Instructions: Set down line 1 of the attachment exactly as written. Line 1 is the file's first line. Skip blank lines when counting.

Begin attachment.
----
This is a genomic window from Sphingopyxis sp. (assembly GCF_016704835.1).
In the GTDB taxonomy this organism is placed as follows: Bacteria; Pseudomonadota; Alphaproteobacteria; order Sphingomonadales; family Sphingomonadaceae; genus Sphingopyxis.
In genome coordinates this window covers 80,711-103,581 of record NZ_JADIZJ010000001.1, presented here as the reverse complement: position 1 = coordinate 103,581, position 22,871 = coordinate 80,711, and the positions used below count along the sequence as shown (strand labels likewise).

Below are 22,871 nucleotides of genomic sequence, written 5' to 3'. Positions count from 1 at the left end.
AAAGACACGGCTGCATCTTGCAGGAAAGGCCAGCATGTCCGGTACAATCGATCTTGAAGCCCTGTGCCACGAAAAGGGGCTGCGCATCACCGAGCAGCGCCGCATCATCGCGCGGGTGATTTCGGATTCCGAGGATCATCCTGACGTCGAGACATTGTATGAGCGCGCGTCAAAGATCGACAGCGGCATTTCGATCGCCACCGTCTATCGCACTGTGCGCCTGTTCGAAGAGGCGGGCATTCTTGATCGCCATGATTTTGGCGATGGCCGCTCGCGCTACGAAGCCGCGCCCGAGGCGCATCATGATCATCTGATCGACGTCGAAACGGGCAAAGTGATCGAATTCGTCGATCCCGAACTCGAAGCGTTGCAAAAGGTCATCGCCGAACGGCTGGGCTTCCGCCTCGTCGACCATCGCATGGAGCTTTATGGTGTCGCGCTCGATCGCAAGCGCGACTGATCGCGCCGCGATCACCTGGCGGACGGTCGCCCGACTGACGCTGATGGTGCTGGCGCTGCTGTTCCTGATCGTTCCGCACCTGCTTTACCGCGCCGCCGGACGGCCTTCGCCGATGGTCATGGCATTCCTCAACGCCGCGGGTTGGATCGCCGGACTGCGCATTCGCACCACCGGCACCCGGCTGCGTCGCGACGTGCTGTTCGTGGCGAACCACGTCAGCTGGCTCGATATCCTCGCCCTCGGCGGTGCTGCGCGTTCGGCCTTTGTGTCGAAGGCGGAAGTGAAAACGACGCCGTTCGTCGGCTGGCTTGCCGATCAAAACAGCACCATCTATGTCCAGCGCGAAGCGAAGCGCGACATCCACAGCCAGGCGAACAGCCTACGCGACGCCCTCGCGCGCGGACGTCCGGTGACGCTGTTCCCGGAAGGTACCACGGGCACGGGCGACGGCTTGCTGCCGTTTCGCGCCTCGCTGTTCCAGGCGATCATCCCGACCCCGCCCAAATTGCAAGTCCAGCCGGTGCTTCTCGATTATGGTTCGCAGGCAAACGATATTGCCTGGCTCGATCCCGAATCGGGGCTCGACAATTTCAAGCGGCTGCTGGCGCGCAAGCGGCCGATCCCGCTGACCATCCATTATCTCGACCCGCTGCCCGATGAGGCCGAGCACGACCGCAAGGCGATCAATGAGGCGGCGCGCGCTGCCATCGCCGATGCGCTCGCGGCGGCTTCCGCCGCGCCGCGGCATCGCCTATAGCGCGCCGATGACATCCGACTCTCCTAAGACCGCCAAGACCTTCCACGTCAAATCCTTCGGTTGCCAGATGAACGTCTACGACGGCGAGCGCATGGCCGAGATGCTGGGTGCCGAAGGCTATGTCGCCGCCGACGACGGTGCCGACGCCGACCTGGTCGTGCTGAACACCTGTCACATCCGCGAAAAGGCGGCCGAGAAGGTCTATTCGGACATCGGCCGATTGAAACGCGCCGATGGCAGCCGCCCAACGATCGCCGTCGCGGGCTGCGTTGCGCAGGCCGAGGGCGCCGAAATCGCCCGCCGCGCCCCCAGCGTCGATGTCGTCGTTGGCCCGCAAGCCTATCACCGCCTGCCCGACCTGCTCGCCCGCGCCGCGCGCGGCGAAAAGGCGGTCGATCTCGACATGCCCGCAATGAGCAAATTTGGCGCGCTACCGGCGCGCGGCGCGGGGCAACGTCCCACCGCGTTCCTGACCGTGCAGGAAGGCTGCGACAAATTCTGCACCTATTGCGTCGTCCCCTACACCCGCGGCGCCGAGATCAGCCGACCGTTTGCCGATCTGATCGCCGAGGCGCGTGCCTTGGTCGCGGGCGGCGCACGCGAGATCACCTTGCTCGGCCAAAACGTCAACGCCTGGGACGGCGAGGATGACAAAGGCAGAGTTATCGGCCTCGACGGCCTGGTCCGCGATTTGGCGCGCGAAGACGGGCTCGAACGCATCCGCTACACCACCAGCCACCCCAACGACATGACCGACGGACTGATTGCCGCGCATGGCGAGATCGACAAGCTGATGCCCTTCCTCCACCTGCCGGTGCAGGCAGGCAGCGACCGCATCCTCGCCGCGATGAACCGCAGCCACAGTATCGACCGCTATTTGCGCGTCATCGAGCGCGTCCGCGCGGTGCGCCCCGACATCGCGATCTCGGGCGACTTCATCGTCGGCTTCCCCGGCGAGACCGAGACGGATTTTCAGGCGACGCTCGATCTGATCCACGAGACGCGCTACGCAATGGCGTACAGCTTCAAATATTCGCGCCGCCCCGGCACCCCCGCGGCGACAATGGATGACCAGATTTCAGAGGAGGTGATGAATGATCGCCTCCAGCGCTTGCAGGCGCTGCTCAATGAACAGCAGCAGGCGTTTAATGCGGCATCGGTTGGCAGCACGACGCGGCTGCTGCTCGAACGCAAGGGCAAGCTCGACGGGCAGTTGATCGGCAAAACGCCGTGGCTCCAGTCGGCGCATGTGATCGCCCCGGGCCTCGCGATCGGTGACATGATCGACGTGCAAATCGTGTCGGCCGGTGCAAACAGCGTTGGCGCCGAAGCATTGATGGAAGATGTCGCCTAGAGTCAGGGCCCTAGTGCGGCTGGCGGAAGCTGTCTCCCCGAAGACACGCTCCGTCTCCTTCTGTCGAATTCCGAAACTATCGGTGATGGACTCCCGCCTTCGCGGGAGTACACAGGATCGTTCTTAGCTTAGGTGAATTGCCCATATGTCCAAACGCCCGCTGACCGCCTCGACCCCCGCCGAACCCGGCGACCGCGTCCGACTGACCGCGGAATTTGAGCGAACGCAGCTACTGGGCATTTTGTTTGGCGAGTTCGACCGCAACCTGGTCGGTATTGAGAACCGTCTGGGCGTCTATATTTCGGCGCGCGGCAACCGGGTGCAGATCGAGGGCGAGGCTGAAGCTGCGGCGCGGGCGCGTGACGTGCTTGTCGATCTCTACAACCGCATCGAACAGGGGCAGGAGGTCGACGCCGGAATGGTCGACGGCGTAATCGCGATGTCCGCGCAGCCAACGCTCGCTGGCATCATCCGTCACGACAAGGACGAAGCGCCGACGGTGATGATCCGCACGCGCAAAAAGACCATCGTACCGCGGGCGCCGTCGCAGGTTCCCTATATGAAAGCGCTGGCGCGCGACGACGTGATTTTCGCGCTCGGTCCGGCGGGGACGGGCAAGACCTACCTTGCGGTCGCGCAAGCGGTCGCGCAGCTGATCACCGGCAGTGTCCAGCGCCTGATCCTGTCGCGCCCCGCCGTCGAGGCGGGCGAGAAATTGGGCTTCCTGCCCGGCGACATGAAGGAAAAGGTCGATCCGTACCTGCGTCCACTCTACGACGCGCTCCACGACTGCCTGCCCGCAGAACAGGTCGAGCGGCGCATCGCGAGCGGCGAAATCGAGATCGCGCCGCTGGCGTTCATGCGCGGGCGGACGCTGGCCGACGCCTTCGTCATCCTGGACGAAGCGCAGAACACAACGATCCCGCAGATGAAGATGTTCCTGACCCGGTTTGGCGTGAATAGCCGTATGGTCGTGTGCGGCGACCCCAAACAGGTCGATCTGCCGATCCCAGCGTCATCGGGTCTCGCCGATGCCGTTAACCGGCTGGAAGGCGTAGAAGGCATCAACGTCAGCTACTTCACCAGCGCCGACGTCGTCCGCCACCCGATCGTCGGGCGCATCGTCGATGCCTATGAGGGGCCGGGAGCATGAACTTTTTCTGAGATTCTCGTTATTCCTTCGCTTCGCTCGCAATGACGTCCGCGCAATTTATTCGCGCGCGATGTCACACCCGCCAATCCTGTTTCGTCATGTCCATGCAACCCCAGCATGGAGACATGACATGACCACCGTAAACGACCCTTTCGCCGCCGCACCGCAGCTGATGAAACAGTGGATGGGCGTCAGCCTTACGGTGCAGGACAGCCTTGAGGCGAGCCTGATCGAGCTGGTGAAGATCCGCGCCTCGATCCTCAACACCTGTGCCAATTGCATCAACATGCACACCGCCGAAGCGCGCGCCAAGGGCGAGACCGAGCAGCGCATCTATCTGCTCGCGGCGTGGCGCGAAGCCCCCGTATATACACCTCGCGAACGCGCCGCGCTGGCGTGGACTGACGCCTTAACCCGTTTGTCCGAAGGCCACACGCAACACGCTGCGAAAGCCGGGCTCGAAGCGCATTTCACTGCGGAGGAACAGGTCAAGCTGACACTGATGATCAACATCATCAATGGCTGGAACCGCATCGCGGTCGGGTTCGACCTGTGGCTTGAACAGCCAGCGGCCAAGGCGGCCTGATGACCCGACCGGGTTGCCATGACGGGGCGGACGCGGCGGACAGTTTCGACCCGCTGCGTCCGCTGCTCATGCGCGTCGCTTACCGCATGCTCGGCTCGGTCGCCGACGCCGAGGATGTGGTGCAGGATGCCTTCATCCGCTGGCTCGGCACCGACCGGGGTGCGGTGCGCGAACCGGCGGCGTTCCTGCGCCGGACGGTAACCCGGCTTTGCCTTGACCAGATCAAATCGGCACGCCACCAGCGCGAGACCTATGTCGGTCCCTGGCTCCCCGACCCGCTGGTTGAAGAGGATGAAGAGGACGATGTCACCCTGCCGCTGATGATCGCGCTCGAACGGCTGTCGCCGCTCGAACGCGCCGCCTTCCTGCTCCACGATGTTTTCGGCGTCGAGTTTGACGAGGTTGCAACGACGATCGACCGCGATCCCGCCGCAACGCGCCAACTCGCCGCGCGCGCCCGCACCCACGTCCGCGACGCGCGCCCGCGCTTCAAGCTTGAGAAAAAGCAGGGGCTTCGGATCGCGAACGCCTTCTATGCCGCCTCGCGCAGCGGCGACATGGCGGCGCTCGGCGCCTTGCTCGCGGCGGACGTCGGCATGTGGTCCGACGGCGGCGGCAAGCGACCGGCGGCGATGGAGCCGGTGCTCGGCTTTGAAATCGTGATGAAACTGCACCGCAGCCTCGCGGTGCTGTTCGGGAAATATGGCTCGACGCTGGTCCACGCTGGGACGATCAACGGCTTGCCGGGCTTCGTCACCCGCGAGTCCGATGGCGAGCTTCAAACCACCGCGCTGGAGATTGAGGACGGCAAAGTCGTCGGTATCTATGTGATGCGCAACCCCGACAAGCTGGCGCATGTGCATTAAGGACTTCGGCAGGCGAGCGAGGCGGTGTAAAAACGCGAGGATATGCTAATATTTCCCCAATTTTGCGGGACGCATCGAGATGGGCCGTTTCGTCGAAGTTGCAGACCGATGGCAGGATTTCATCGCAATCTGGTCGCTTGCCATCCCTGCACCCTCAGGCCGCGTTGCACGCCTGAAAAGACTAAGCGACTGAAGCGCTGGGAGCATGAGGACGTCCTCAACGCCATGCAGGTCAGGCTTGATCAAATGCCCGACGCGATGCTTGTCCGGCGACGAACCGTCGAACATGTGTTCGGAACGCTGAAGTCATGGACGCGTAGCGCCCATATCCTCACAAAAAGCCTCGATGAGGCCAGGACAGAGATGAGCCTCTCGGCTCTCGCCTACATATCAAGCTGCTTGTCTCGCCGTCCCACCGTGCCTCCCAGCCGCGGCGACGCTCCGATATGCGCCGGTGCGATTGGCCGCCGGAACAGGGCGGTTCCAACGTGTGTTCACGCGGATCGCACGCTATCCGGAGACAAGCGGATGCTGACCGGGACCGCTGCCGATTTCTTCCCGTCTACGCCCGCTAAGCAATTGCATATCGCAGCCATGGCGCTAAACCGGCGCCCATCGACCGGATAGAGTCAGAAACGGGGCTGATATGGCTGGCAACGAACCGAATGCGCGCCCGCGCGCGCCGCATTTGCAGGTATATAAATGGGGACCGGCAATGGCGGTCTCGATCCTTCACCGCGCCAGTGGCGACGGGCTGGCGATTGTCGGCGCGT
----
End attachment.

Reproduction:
This is a genomic window from Sphingopyxis sp. (assembly GCF_016704835.1).